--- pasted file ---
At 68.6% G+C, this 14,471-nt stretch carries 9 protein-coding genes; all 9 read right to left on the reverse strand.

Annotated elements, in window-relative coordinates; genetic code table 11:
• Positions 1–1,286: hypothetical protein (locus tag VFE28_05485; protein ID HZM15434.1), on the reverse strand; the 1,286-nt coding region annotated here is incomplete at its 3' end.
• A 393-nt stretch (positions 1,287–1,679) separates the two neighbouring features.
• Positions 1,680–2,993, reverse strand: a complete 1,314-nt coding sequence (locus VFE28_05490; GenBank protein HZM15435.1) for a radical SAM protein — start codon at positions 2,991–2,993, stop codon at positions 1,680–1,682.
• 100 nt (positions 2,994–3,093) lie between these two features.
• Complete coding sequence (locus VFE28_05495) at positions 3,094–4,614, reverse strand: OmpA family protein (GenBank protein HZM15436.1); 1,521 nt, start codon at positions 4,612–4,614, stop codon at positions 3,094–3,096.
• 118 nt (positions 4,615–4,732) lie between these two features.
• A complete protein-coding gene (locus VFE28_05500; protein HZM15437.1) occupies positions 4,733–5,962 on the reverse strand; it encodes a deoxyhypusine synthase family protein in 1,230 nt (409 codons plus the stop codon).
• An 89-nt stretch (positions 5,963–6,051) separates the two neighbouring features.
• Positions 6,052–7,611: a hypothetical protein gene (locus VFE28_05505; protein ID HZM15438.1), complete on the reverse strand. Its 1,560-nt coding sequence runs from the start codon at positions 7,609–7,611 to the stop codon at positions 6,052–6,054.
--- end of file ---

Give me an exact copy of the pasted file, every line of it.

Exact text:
At 68.6% G+C, this 14,471-nt stretch carries 9 protein-coding genes; all 9 read right to left on the reverse strand.

Annotated elements, in window-relative coordinates; genetic code table 11:
• Positions 1–1,286: hypothetical protein (locus tag VFE28_05485; protein ID HZM15434.1), on the reverse strand; the 1,286-nt coding region annotated here is incomplete at its 3' end.
• A 393-nt stretch (positions 1,287–1,679) separates the two neighbouring features.
• Positions 1,680–2,993, reverse strand: a complete 1,314-nt coding sequence (locus VFE28_05490; GenBank protein HZM15435.1) for a radical SAM protein — start codon at positions 2,991–2,993, stop codon at positions 1,680–1,682.
• 100 nt (positions 2,994–3,093) lie between these two features.
• Complete coding sequence (locus VFE28_05495) at positions 3,094–4,614, reverse strand: OmpA family protein (GenBank protein HZM15436.1); 1,521 nt, start codon at positions 4,612–4,614, stop codon at positions 3,094–3,096.
• 118 nt (positions 4,615–4,732) lie between these two features.
• A complete protein-coding gene (locus VFE28_05500; protein HZM15437.1) occupies positions 4,733–5,962 on the reverse strand; it encodes a deoxyhypusine synthase family protein in 1,230 nt (409 codons plus the stop codon).
• An 89-nt stretch (positions 5,963–6,051) separates the two neighbouring features.
• Positions 6,052–7,611: a hypothetical protein gene (locus VFE28_05505; protein ID HZM15438.1), complete on the reverse strand. Its 1,560-nt coding sequence runs from the start codon at positions 7,609–7,611 to the stop codon at positions 6,052–6,054.